Arendal shows rare WWII art paintings

The 100-some work collection gives insight into art life in occupied Norway

Photo courtesy of Bomuldsfabriken One of the pieces in the exhibit, an illustration by Ingeborg Gude.

Photo courtesy of Bomuldsfabriken
One of the pieces in the exhibit, an illustration by Ingeborg Gude.

Manisha Choudhari & Michael Sandelson
The Foreigner

The exhibition takes place in the 75th year following Nazi Germany’s invasion and occupation of Norway and 70 years following the Scandinavian country’s liberation. It is the first to examine the artists’ war experiences and how these experiences are reflected in their works. Many of the works displayed have never been exhibited publically before.

Bomuldsfabriken Kunsthall curator Kathryn Lund told NRK that this topic is still “very difficult, too close, and painful” for individuals and their families.

“I met people who have asked me not to focus on their relatives and what they did during the war during my work with preparing for this exhibition. However, we believe it’s easier to talk openly about how dramatic and difficult it was then, what with the war generation largely passed,” she commented.

Through their works, visitors will be able to encounter artists in everyday life, see their struggle in prison camps, in exile.

The public will also be able to see them when they were working for the occupying forces and Nasjonal Samlingen (NS), founded by then Minister of Defense Vidkun Quisling.

Lund is particularly struck by one work entitled “Israel’s People,” created by Sweden-born Norwegian painter Henrik Sørensen (1882-1962). Sørensen, who had also created works under WWI, was awarded the Swedish Prince Eugen Medal, conferred by the King of Sweden, in 1947.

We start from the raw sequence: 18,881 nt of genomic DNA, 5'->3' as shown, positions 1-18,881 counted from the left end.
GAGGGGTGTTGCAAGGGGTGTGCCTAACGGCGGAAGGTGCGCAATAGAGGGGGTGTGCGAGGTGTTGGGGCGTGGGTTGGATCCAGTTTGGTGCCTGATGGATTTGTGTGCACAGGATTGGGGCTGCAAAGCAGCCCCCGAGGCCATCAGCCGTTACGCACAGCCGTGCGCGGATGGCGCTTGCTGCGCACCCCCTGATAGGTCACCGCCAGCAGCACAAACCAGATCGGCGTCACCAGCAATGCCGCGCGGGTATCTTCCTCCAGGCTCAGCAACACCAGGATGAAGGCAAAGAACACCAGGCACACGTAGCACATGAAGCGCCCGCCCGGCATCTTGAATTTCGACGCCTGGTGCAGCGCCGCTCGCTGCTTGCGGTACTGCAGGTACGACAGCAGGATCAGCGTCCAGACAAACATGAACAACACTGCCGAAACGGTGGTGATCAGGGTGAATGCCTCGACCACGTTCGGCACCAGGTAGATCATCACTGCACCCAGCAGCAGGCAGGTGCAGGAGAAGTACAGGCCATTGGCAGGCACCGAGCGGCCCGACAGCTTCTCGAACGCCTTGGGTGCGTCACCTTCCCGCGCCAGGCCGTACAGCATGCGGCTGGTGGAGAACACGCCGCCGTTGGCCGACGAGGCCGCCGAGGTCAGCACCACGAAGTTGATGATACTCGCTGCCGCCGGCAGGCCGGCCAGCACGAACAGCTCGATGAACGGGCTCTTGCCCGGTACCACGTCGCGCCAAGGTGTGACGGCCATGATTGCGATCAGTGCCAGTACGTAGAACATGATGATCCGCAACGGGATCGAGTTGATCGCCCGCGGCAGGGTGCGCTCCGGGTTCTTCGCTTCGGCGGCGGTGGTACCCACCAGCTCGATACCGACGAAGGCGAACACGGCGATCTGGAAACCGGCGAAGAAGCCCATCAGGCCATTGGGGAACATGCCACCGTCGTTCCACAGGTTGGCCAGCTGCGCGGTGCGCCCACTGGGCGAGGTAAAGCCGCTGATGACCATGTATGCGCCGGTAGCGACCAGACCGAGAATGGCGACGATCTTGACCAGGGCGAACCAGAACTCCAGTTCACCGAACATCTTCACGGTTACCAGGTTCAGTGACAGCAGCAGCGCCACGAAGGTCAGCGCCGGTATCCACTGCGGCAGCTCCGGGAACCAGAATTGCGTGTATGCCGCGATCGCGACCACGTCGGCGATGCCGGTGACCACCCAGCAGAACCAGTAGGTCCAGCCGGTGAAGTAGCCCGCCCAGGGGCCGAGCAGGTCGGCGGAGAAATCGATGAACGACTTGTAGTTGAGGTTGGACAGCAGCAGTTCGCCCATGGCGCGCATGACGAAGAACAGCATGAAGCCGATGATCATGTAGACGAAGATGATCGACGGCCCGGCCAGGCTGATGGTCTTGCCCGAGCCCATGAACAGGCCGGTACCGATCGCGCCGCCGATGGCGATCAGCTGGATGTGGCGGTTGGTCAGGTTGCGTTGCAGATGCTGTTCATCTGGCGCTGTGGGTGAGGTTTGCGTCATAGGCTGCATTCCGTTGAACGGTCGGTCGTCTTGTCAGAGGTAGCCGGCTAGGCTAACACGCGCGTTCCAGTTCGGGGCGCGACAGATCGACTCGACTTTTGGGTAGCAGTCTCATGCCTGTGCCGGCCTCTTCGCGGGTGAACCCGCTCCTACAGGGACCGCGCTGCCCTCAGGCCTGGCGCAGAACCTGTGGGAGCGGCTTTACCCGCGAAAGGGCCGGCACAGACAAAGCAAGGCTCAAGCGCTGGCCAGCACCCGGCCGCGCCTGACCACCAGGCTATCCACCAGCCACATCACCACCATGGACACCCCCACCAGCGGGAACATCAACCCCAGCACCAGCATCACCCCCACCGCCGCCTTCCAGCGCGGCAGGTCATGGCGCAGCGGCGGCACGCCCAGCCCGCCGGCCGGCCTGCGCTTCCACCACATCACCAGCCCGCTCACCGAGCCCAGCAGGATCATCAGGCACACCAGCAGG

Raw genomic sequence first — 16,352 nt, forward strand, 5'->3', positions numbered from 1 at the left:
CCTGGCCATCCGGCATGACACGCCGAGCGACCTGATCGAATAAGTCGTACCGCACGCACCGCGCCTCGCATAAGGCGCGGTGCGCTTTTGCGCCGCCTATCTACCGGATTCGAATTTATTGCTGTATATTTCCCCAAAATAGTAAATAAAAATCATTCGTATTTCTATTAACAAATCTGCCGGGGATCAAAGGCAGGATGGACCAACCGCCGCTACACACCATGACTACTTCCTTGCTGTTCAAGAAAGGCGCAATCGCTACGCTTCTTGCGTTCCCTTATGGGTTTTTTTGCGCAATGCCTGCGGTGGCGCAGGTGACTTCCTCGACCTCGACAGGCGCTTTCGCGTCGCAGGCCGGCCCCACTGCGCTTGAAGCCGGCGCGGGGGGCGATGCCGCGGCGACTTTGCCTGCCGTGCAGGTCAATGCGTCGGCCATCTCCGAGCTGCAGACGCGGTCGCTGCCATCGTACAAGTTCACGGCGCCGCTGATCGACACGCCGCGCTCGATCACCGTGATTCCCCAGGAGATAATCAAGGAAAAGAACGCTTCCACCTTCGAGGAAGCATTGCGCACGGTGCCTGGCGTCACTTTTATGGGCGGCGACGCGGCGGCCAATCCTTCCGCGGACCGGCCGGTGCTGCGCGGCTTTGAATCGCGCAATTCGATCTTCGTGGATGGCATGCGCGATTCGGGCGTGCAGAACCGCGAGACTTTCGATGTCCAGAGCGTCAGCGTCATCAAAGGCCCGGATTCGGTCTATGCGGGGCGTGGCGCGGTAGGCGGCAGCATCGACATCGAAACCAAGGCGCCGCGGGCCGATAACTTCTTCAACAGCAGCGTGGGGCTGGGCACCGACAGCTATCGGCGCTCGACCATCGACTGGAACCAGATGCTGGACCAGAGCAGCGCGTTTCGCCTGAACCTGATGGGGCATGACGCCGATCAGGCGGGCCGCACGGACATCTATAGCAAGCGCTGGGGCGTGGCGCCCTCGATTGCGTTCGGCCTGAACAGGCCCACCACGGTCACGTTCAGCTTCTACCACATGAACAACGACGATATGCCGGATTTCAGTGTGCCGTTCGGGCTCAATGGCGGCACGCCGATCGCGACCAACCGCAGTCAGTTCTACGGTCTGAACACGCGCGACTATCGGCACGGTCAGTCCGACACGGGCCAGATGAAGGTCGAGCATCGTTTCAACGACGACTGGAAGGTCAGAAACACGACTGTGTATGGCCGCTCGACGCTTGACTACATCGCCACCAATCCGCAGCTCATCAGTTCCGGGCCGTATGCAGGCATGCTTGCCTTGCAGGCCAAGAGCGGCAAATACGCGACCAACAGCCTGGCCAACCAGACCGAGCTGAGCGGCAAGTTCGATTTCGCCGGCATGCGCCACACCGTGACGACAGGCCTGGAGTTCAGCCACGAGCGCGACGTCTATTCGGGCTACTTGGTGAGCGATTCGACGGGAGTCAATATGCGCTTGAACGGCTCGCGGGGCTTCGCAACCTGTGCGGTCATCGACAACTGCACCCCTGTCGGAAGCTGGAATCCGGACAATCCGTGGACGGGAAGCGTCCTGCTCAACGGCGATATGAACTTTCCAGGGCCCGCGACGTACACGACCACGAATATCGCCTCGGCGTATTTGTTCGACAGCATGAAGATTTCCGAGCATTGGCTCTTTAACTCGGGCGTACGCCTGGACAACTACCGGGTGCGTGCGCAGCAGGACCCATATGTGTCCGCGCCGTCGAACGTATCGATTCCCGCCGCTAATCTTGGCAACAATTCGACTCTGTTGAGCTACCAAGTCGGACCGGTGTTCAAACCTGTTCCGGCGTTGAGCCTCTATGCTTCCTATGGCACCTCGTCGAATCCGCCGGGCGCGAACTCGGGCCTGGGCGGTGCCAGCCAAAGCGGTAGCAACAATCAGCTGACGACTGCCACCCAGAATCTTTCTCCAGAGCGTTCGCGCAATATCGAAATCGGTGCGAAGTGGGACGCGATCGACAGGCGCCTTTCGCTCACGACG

“You can see the fear written on their faces. It’s a small painting, but with a fierce power of expression,” she said. “People weren’t aware of the Jews’ situation, but knew quite a bit.”

University of Oslo Professor Emeritus Hans Fredrik Dahl at the Department of Media and Communication writes about Henrik Sørensen in his 2007 book Quisling: A Study in Treachery (ISBN 9780521041157, Cambridge University Press).

“Many Norwegians […] and the painter Henrik Sørensen among them were actively engaged in private peace initiatives (involving the German legation).”

HM King Haakon VII had turned down the German legation in Norway’s demands to appoint Vidkun Quisling to the post of Prime Minister on April 10, 1940, and would not take a position on the issue without first consulting the government.

The one-page royal decree that HM and the Norwegian government signed became known as “The King’s no” (Kongens nei).

Several of the paintings featured in Bomuldsfabriken Kunsthall’s exhibition have been borrowed from private sources.

Director Harald Solberg feels that it has something to convey to people living in 2015. “The visual qualities are one thing, but the cognitive ones are certainly another,” he told NRK. “Taking care of freedom of expression is more important than ever what with the current state of the world, and that’s one of the exhibition’s messages.”

“Krigsbilder: Kunst under okkupasjonen 1940-45” (“War Images: Art during the 1940-45 Occupation”) runs until August 23 this year.

The exhibition’s opening hours are Thursday-Sunday between 12:00 and 4:00 p.m. Entry is free.

This article was originally published on The Foreigner. To subscribe to The Foreigner, visit theforeigner.no.

It also appeared in the July 3, 2015, issue of the Norwegian American Weekly. To subscribe, visit SUBSCRIBE or call us at (206) 784-4617.